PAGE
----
A few years ago, the development of the Japanese semiconductor industry in terms of the practical application of lithography stopped somewhere at the 40nm turn, as all the more advanced electronic devices were manufactured outside the country. According to Rapidus management, when production of 2nm chips starts in Japan in 2027, they will be up to ten times more expensive than the current ones.
According to Atsuyoshi Koike, President and CEO of Rapidus, quoted by the source DigiTimes, the ability to produce 2nm chips is crucial for Japanese industry, so there will be customers willing to pay a high price for access to 2nm technology. High-performance computing is important for national security, and advanced lithography will also be in demand for autopilot in transportation and robotics.
Pilot production of 2nm chips at the Rapidus Hokkaido facility will begin in April 2025. The installation and conversion of engineering systems at the enterprise will be completed by September 2024, and by December specialists will start installing the process equipment. By the beginning of 2027, the mass production of 2 nm chips is to start here. Incidentally, Rapidus will not limit itself to this, because in addition to the first company, a second one will be built, which will be sharpened for the use of even more advanced lithography with standards thinner than 2 nm. In total, the location in Hokkaido offers space for three to four Rapidus production workshops.
By April this year, the consortium had already recruited about 100 engineers, by the end of the year this number could double, and the first group of specialists has already gone to IBM for an internship in New York State. To start pilot production of 2nm chips by April 2025, Rapidus may need 300 to 500 engineers. Among those already hired at this level are many industry veterans with years of professional experience outside of Japan.
According to some estimates, Rapidus will need up to $35 billion just to start producing 2nm chips in the country. The members of the consortium, which include large Japanese companies and financial institutions, are in no hurry to allocate funds, but Rapidus management believes that investors will soon believe in success and become generous. In addition, the company can receive up to $2 billion in government subsidies, and Hitachi is ready to offer support in the form of production equipment and technical advice. As an alternative, Rapidus is considering a public share offering, but so far this is only a theoretical initiative.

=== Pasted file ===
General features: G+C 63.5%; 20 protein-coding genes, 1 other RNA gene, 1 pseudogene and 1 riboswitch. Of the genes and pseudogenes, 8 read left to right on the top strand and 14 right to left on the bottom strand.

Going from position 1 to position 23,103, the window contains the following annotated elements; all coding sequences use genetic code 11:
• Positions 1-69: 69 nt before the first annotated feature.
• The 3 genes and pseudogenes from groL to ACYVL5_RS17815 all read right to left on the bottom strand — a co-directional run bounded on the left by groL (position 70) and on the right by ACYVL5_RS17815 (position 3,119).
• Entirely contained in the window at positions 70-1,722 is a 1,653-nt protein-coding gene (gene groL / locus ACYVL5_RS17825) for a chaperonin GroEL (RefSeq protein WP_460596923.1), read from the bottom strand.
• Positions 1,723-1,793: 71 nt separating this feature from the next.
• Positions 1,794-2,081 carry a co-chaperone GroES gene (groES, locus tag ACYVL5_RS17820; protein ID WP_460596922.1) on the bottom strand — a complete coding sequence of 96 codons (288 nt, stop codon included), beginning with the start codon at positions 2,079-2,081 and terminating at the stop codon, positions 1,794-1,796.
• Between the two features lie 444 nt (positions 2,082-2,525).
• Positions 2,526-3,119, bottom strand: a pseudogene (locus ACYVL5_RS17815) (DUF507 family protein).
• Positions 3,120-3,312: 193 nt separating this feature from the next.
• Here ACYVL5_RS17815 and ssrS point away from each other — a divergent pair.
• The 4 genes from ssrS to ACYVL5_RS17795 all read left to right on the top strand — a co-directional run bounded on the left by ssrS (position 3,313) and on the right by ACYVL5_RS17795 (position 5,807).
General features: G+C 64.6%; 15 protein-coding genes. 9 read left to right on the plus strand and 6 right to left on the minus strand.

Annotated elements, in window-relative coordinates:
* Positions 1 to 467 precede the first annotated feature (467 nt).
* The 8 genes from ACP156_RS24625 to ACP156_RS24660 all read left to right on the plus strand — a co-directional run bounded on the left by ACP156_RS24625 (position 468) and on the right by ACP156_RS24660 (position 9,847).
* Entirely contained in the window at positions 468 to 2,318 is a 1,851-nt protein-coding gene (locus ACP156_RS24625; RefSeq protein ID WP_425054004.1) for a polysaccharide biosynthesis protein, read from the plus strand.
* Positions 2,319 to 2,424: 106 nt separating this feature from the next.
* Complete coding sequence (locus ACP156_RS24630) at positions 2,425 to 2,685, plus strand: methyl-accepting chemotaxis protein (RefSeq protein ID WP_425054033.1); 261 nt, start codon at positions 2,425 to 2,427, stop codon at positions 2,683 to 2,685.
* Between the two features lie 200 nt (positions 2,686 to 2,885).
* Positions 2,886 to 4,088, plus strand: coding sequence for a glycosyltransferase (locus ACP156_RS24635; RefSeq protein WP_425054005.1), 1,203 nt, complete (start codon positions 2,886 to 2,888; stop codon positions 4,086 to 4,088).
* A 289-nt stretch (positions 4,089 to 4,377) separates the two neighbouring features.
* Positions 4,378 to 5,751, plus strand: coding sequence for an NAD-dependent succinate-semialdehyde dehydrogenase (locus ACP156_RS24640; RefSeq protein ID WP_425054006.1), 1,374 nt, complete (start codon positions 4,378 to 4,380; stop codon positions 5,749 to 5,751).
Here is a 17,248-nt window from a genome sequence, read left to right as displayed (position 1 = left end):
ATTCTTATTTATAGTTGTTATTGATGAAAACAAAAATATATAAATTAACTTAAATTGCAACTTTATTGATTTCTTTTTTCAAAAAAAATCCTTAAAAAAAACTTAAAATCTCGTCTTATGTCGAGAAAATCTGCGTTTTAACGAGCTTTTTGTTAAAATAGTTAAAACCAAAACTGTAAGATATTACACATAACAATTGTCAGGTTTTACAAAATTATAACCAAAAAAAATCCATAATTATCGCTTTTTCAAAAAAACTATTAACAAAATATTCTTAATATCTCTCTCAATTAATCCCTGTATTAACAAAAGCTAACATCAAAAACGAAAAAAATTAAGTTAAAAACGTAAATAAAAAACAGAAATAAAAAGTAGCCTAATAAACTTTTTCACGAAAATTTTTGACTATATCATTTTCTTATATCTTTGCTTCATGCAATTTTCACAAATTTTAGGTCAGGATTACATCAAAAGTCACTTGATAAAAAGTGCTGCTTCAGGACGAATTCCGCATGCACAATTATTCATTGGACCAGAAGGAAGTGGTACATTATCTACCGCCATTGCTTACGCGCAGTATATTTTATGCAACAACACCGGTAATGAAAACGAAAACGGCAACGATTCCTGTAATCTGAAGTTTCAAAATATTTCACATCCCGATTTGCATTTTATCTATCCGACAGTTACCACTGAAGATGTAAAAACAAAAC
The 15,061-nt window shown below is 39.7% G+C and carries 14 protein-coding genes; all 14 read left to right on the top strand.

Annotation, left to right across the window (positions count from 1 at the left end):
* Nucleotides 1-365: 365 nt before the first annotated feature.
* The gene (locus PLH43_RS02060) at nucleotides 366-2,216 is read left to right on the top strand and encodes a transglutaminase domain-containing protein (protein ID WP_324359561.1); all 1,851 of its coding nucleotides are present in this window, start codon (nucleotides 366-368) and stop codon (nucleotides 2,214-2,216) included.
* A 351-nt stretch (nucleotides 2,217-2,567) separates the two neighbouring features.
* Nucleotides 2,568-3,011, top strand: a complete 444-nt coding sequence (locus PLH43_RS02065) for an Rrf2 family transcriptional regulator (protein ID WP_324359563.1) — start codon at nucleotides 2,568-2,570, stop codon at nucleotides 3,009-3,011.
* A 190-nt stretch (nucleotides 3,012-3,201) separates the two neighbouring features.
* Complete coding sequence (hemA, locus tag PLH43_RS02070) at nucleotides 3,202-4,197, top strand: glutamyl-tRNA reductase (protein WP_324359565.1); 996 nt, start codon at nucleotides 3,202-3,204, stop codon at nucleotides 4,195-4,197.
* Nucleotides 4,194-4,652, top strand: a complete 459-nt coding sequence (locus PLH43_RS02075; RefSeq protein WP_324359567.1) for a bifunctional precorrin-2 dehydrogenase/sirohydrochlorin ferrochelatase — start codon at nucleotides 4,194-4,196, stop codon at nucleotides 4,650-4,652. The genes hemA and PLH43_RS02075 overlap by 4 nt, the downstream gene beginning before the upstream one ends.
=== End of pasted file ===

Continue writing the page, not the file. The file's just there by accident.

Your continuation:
Initially, Rapidus will serve the needs of around five companies, but over time the number will increase to ten. That’s not much compared to large contract manufacturers, but Rapidus isn’t aiming for that either. However, the Japanese manufacturer will try to attract customers among the world-class cloud giants.
The chip production volumes in the Rapidus facilities will be small. This is at least evidenced by the company’s desire to analyze information based on the results of processing each silicon wafer. Management envisions this will allow faster feedback from the chip developer and ultimately speed up the process of bringing finished products to market. The head of Rapidus also philosophically stated in his interview that making money is not the main goal of the company, but the main task is to provide society with technologies that make people happier.